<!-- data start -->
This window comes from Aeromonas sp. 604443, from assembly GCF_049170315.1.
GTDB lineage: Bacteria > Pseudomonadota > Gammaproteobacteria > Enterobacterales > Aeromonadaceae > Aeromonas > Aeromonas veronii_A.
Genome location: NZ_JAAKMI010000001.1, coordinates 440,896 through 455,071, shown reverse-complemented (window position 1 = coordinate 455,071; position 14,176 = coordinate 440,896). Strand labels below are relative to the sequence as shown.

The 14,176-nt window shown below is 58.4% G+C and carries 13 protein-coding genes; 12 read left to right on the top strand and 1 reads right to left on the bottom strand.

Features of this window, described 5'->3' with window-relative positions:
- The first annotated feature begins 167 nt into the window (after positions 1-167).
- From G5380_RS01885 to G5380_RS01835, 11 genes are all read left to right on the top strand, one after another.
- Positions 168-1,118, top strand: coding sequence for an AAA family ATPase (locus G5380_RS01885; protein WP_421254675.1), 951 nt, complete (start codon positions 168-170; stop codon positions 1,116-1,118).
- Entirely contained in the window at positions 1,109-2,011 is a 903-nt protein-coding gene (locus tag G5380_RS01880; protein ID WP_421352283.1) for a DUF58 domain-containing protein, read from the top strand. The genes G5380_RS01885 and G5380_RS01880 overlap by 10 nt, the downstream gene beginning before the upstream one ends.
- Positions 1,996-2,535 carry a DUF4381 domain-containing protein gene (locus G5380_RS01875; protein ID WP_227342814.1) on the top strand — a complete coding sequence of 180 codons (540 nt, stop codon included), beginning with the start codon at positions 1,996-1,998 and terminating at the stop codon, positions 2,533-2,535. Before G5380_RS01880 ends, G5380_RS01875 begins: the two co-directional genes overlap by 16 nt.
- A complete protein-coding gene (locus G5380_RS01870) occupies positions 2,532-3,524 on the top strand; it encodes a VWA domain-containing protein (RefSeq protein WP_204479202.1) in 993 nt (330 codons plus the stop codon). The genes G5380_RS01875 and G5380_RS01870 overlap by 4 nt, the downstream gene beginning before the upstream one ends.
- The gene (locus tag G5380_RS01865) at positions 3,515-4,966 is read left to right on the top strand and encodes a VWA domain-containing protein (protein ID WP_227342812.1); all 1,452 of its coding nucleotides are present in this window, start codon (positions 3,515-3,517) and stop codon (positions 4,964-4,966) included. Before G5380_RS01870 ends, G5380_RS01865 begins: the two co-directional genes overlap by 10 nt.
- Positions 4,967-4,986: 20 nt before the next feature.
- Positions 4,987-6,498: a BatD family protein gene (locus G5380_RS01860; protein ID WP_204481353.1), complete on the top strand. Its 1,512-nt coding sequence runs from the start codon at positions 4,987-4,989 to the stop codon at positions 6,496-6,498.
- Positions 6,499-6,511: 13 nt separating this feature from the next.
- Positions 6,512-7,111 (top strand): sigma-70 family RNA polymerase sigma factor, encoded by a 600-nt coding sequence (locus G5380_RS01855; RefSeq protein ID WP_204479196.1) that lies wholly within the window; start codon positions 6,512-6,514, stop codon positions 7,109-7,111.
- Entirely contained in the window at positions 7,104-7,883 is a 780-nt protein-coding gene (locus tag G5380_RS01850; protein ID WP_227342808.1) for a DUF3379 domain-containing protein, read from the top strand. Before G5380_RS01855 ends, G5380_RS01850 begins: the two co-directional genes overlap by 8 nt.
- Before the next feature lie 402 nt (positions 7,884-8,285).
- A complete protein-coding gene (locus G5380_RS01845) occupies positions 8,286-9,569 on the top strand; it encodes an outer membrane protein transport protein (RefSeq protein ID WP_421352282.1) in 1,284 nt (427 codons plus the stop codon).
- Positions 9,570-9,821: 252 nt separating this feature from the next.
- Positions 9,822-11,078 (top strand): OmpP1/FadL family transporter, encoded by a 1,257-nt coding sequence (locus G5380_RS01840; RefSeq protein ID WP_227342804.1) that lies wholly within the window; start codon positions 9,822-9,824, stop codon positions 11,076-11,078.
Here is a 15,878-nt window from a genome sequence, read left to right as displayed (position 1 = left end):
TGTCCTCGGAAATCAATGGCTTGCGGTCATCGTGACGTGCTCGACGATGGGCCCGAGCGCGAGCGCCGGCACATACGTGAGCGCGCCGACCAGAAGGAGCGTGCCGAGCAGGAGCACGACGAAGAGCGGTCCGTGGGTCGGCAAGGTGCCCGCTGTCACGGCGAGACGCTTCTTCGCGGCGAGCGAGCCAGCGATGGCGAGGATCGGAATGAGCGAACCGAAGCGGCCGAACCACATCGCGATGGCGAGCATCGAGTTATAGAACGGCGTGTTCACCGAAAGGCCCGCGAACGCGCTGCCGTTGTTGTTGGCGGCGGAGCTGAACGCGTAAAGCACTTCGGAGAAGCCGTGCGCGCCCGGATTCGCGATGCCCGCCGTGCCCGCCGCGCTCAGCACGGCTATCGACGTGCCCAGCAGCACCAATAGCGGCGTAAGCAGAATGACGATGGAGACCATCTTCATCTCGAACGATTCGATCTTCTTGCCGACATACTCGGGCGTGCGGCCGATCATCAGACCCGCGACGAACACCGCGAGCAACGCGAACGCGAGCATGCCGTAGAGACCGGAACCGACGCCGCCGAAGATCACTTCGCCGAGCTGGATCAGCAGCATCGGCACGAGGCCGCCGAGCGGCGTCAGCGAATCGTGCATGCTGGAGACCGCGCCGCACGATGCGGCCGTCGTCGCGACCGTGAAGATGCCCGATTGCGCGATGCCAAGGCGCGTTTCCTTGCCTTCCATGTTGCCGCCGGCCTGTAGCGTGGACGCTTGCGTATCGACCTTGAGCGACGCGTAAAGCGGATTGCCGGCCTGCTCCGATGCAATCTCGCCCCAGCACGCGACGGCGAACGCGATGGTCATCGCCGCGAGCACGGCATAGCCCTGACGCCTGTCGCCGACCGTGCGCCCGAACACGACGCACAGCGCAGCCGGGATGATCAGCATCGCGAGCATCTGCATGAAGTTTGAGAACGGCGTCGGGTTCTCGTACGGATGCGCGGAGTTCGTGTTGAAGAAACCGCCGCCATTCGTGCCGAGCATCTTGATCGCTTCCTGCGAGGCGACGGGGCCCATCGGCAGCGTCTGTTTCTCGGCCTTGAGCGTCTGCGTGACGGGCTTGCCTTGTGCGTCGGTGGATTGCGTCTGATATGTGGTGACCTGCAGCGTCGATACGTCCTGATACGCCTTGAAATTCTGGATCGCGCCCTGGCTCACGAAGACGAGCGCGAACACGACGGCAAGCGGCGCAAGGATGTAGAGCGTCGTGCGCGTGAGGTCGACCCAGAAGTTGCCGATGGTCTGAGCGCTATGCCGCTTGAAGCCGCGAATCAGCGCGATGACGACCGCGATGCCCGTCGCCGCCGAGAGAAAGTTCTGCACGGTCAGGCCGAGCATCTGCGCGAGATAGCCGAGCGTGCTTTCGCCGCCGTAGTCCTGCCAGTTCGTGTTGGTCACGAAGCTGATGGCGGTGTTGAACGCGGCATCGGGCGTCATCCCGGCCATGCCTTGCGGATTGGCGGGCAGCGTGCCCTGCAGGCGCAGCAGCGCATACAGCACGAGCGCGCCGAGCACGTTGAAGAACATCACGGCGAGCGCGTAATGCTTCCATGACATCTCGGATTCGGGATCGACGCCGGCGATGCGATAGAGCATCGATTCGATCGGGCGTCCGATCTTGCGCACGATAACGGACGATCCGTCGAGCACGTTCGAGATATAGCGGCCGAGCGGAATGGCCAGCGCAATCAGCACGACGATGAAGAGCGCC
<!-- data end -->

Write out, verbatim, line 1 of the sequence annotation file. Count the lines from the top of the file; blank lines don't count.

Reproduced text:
This window comes from Aeromonas sp. 604443, from assembly GCF_049170315.1.